“We didn’t plan it, by the way,” the director Peter Nicks jokes by phone about the major plot twist that goes down roughly halfway through his new documentary, The Force . “If you think it’s too abrupt, that’s what really happened.”The Force is a cleverly titled film about the police force, its use of force, and the mysterious forces that sway us to toward impulsive and sometimes monumentally dumb decisions.
In 1992, an unarmed 24 year-old Long Island man named William Ford was shot and killed during a dispute with a 19 year-old auto mechanic named Mark Riley. Ford was black, Riley white. Riley claimed self-defense. Ford, a imposingly large former high school football player who had previously come to Riley’s auto body shop and allegedly thrown a vacuum cleaner in frustration, was not alive to defend himself.
Slate tech columnist Farhad Manjoo argued recently that the fax machine lives on largely because of our attachment to the written signature. Manjoo's observation piqued the Explainer's curiosity: When did scribbling your name on a piece of paper become a means of authentication? A long time ago. Signatures on written transactions have been customary in Jewish communities since about thesecond century and among Muslims since the Hegira (the migration of Muhammad and his followers to Medina) in 622.
Muck Rack makes it simple to find people, tweets, or articles that mention any name, keyword, company, hashtag etc. We've compiled this guide to help you make the most of your search.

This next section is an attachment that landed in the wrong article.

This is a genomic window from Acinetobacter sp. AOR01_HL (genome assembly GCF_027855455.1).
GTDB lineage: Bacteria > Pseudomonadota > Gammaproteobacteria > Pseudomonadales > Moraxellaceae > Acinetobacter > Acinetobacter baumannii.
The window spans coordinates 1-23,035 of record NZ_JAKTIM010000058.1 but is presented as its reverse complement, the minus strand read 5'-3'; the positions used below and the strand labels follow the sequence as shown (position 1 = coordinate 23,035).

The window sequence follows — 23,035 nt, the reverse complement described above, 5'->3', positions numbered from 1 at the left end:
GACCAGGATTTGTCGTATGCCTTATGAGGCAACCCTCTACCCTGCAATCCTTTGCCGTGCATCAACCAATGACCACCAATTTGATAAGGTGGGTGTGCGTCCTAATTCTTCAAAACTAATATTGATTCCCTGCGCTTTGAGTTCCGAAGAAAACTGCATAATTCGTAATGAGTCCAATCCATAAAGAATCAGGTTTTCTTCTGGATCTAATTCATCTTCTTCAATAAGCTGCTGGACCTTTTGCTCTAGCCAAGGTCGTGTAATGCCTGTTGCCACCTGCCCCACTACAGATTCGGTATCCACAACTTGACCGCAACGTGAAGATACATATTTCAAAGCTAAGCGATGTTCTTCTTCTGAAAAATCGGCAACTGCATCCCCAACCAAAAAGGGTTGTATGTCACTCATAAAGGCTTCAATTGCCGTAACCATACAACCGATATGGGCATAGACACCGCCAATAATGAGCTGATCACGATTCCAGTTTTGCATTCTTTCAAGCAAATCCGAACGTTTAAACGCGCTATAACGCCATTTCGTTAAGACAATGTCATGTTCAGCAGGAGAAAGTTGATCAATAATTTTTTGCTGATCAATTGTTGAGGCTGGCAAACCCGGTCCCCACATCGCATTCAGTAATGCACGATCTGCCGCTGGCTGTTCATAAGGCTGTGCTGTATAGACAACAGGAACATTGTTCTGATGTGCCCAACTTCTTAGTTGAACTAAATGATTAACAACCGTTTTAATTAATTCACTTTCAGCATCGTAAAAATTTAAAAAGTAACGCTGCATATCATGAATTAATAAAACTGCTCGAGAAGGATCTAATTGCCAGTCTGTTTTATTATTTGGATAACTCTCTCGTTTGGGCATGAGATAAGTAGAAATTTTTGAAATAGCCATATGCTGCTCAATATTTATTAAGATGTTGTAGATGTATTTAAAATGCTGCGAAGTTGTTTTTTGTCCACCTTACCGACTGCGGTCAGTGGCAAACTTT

Selecting a term
Start searching tweets, articles from media outlets, articles mentioned in tweets, journalists'
names, titles and bios with some suggested searches:
Companies or Topics (e.g. iPhone, Microsoft)
Phrases (e.g. "cloud computing") — use quotes to keep the terms together
Twitter handles (e.g. @username) — returns those who have mentioned or replied to
Names (e.g. "David Pogue")
Hashtags (e.g. #sxsw, #london2012)
Bio details (e.g. vegan, Olympics, father)
Muck Rack's Advanced Search allows for many boolean operators.
Find results that mention multiple specified terms, use AND or
+. For example, ensure each result contains both Elon Musk and Mark Zuckerberg by
searching Obama AND Romney or Obama + Romney.
Use the operators OR or , to broaden your search when you'd like either of
multiple terms to appear in results. (This is the default behavior of our search when no operators
are used.) For example, search for democrat OR republican to find results that refer to
Democrats and/or Republicans.
Use NOT or - to subtract results from your search. For
example, searching Disney will yield results about the Walt Disney Company as well as Walt Disney
World Resort. To exclude mentions of Disney World, search for Disney -World or Disney
When using one of these operators with a phrase, enclose it in quotation marks. For example, you can
find results about smartphones excluding Apple's iPhone 4S by searching smartphone -"iPhone
Exact case matching or punctuation
If you're searching for a brand name or keyword that relies on specific punctuation marks or capitalization, you can
find results that match your exact query by adding matchcase: before the keyword you're searching for, like matchcase:E*TRADE .
Use parentheses to separate multiple
boolean phrases. For example, to find journalists talking about having fun in Disney World or
Disneyland, search for ("disney world" OR disneyland) AND fun.
An asterisk can be used to search for any variation of a root word truncated by the asterisk. For example, searching for admin* will return results for administrator, administration, administer, administered, etc.
A near operator is an AND operator where you can control the distance between the words. You can vary the distance the near operation uses by adding a forward slash and number (between 0-99) such as strawberries NEAR/10 "whipped cream", which means the strawberries must exist within 10 words of "whipped cream".